Sites, apps, data brokers and marketing analytics firms are gathering more and more details about people’s personal lives – from their social connections and health concerns to the ways they toggle between their devices. The intelligence is often used to help tailor online experiences or marketing pitches. Such data can also potentially be used to make inferences about people’s financial status, addictions, medical conditions, fitness, politics or religion in ways they may not want or like.
When sites and apps get acquired or go bankrupt, the consumer data they have amassed may be among the companies’ most valuable assets. And that has created an incentive for some online services to collect vast databases on people without giving them the power to decide which companies, or industries, may end up with their information.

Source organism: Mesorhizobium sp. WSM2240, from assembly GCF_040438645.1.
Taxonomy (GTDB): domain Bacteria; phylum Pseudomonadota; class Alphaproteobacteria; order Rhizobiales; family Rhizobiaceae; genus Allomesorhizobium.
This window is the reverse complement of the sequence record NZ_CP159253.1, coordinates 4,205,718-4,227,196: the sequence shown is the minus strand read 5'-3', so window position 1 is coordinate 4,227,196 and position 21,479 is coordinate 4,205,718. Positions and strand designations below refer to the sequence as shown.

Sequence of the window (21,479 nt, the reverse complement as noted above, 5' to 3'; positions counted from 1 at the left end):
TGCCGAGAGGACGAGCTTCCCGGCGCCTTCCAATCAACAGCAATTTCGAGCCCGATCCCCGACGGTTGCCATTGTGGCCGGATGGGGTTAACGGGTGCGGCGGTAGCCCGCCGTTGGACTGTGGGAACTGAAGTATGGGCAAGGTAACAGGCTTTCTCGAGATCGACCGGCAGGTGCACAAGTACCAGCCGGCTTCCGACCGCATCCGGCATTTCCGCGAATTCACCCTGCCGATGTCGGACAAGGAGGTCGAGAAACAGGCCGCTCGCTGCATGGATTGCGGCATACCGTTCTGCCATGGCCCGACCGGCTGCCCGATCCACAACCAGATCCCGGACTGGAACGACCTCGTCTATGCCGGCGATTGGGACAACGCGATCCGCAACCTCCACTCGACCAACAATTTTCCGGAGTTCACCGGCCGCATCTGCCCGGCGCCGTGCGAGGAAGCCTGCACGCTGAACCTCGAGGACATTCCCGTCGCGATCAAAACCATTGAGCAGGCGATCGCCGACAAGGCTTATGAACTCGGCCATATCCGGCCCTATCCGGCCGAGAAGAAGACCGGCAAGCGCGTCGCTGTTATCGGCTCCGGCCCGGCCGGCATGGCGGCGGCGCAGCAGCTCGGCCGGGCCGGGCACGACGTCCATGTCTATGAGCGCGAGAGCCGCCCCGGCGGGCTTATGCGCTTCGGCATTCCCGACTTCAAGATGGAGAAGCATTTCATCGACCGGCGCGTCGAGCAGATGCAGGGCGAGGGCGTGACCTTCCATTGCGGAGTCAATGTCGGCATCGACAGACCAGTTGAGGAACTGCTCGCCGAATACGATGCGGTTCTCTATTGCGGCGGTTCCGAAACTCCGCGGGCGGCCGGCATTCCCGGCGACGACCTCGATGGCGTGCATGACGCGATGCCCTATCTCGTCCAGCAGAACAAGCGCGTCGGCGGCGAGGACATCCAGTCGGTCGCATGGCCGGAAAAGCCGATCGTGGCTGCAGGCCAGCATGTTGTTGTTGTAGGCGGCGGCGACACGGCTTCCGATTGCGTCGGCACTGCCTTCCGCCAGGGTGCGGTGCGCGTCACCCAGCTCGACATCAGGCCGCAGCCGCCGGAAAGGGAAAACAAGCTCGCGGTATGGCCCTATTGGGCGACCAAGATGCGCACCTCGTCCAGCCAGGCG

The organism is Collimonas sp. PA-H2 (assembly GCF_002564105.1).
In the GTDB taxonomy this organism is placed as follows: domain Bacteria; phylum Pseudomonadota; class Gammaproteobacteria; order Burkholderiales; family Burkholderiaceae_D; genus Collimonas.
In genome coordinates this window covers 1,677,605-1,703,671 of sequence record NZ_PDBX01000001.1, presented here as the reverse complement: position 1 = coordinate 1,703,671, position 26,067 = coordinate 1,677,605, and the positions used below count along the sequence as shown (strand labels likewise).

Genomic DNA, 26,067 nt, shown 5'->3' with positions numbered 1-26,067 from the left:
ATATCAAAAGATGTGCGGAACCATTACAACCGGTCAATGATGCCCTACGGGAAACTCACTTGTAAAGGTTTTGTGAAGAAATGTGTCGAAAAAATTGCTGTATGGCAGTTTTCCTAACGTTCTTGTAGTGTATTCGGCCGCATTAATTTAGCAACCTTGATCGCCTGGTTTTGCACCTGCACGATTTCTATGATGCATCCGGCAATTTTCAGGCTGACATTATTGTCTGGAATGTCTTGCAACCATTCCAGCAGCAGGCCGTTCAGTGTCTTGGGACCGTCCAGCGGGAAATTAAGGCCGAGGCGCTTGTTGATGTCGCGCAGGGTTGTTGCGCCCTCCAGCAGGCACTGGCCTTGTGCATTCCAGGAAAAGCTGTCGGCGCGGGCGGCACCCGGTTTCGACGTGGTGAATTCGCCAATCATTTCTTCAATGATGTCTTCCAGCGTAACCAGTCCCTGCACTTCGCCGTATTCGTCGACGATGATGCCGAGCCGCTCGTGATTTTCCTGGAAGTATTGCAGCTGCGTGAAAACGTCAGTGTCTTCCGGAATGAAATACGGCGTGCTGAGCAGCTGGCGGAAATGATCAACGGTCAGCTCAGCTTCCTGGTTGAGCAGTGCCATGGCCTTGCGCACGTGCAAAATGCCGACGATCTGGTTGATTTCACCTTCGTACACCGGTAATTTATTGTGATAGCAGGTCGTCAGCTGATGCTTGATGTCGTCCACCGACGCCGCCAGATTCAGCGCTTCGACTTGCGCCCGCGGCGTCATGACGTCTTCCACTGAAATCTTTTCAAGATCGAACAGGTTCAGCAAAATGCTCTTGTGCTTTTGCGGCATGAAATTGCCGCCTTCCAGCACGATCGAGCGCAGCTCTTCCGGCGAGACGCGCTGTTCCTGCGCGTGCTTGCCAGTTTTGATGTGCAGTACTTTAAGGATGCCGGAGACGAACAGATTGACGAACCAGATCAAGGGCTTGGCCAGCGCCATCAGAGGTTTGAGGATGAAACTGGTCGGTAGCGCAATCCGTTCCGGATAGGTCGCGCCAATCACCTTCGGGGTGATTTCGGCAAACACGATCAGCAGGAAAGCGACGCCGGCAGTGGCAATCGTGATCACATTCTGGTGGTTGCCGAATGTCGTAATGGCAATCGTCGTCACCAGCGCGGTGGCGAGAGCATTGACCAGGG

“In effect, there’s a race to the bottom as companies make representations that are weak and provide little actual privacy protection to consumers,” said Marc Rotenberg, the executive director of the Electronic Privacy Information Center, a nonprofit research center in Washington.
The potential ramifications of the fire sale provisions became clear two years ago when True.com, a dating site based in Plano, Texas, that was going through a bankruptcy proceeding, tried to sell its customer database on 43 million members to a dating site based in Canada. The profiles included consumers’ names, birth dates, sexual orientation, race, religion, criminal convictions, photos, videos, contact information and more.